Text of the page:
Bellflowers are a family of perennial plants, known for producing delicate blossoms that resemble bells. They come in a variety of shapes and sizes, and can make a beautiful addition to any garden. Native to certain regions in both Asia and the United States, bellflowers are easy to cultivate and maintain, making them perfect for any flower enthusiast.
Bellflowers typically bloom in the Spring and range in color between pink and purple, but some varieties can be found in white and yellow as well. The flowers are relatively small and can feature markings in different shades of their color. Bellflowers feature two kinds of petals, one larger and one smaller. A thin, white line will sometimes appear at the top of the taller petal.
Bellflowers need moist soil and ample sunlight in order to flourish, although some varieties can survive in shadier conditions. Pruning is necessary during the Spring in order to ensure healthy growth and proper blooming. Bellflowers do not require frequent or abundant fertilizing.
Some of the most popular types of bellflower plants are:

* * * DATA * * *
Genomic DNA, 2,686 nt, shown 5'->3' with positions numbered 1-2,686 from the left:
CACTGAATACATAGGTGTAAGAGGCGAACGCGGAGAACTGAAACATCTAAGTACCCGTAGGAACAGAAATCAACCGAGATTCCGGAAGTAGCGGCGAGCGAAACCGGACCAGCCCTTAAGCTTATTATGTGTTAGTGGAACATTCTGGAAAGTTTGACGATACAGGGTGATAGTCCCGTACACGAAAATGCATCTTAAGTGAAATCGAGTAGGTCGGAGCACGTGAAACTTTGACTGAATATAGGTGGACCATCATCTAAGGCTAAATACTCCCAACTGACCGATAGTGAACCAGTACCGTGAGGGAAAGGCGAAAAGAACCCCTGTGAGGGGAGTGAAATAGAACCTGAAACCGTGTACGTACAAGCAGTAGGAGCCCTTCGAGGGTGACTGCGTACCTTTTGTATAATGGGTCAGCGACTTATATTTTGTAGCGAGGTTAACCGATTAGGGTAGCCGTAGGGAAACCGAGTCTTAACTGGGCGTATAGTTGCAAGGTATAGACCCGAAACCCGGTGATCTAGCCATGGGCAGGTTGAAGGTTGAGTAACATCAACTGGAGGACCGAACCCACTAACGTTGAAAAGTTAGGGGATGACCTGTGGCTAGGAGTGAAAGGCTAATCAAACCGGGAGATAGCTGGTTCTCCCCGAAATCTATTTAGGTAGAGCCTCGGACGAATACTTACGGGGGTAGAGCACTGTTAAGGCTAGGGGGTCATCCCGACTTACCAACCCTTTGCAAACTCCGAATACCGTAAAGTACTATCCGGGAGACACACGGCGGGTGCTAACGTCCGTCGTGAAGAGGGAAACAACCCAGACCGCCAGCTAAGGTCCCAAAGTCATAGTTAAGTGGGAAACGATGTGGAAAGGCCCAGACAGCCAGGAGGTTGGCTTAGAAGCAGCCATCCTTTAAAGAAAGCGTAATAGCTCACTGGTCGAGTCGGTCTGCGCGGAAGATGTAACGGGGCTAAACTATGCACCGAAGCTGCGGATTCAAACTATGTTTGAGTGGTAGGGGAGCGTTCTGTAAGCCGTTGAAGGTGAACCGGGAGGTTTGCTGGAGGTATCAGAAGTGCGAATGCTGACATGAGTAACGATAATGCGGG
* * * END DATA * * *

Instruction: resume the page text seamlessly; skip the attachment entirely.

Campion: This type of bellflower is believed to have originated in Europe, and features pink and white petals. It blooms in the late Spring and early Summer.
Campanula Rapunculoides: A fast-growing, climbing type of bellflower. It can grow to up to 10 feet and produces petals in lavender and blue shades.
Bellflowers are widely known for their delicate blossoms, which resemble bells. They are easy to cultivate and maintain, and can make a beautiful addition to any garden. Depending on the type and climate, bellflowers will typically bloom in the Spring, and come in shades of pink, purple, white and yellow. While some varieties do require frequent pruning, bellflowers generally do not need constant fertilizing.